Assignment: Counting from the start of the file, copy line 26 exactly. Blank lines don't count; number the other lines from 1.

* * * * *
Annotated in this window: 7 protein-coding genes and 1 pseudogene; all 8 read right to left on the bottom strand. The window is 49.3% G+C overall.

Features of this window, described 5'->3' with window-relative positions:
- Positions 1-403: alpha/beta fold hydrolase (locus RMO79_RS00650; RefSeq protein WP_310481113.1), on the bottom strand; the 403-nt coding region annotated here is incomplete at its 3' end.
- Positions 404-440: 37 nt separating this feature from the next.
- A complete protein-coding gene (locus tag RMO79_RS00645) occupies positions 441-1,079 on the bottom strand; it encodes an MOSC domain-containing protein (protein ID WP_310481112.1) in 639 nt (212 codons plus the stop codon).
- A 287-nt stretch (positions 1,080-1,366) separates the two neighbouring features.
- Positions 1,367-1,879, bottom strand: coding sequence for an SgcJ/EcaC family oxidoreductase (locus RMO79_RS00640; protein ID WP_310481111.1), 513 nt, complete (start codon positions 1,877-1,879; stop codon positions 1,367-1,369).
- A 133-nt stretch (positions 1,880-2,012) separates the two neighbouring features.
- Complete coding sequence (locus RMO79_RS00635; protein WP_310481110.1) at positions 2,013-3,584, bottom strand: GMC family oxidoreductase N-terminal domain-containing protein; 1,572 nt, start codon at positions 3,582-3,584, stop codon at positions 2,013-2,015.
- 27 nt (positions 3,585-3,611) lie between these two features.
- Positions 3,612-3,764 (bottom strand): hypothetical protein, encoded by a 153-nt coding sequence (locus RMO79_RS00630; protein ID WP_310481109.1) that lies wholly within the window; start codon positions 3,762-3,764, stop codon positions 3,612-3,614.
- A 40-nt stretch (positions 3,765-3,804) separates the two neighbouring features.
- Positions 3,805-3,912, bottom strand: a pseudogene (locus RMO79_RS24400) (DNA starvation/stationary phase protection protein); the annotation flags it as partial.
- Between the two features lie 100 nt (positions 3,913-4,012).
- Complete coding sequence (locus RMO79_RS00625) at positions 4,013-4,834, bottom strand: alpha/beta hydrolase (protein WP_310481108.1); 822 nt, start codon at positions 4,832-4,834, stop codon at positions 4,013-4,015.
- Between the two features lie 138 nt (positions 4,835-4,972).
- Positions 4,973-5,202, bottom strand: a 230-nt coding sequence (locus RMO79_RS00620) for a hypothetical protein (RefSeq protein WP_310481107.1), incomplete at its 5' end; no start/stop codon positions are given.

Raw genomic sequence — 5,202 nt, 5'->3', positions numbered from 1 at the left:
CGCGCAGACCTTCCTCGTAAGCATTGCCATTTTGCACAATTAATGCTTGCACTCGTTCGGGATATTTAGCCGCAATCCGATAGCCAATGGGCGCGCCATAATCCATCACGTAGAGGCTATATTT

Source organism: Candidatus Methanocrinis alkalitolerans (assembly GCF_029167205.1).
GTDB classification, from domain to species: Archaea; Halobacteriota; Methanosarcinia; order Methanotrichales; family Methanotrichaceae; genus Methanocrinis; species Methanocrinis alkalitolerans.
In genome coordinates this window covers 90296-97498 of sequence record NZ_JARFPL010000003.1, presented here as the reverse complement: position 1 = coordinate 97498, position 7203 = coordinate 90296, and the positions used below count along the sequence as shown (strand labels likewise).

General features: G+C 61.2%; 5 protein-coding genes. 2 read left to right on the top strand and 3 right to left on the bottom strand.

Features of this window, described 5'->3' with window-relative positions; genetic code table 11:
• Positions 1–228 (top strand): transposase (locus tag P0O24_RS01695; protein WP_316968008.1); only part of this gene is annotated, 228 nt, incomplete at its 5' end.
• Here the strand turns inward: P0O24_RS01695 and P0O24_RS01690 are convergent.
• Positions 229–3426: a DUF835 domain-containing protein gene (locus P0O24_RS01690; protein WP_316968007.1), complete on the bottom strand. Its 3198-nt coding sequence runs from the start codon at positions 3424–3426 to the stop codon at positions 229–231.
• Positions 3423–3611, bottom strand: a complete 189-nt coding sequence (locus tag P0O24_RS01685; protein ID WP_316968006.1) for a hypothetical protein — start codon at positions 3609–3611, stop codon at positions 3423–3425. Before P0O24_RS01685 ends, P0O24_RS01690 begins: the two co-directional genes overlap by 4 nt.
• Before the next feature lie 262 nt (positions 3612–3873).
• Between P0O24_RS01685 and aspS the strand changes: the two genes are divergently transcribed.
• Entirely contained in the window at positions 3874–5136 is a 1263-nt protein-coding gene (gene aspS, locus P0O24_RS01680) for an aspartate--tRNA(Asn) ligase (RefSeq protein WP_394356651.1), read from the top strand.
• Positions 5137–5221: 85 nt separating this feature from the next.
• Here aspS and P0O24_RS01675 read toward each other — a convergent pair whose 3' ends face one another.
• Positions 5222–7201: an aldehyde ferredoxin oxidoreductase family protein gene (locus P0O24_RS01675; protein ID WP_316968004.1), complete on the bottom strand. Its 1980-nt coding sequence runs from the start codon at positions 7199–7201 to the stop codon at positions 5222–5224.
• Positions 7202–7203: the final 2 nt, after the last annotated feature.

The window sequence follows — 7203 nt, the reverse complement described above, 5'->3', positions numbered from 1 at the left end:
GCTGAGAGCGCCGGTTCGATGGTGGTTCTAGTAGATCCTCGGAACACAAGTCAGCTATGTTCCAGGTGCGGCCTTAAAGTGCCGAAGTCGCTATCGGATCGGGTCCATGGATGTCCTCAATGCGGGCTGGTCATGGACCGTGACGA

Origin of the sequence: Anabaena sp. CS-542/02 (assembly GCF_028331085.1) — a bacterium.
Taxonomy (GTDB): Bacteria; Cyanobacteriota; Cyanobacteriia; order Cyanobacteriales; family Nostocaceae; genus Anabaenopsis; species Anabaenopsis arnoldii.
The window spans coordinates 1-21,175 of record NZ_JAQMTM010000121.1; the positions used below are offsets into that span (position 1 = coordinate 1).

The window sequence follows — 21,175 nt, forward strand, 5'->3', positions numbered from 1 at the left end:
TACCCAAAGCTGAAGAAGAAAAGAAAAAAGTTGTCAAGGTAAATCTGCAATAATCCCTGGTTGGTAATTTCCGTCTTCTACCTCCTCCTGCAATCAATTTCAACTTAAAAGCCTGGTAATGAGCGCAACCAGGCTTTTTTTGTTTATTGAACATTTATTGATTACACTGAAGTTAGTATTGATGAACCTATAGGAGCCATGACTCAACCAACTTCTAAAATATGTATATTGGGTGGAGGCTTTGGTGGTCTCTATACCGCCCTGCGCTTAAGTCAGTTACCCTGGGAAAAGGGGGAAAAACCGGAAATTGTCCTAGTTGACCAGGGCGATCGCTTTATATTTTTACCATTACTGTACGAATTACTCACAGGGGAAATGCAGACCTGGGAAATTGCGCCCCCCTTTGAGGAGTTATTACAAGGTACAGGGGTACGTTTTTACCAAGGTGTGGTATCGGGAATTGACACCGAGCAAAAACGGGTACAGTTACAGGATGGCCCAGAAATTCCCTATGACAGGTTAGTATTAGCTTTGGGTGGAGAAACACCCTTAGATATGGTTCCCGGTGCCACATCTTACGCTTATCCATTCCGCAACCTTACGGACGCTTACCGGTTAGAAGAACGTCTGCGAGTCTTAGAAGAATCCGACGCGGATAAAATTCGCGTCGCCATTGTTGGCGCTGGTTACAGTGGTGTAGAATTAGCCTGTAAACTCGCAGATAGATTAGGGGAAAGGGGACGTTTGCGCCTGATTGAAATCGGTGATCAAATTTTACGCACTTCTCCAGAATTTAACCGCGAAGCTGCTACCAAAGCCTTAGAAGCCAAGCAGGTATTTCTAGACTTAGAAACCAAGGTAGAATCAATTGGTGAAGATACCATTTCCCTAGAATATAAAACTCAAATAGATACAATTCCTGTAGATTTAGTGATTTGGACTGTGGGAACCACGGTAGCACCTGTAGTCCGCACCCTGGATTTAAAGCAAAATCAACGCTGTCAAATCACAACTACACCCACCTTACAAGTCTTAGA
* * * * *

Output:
• Here the strand turns inward: P0O24_RS01695 and P0O24_RS01690 are convergent.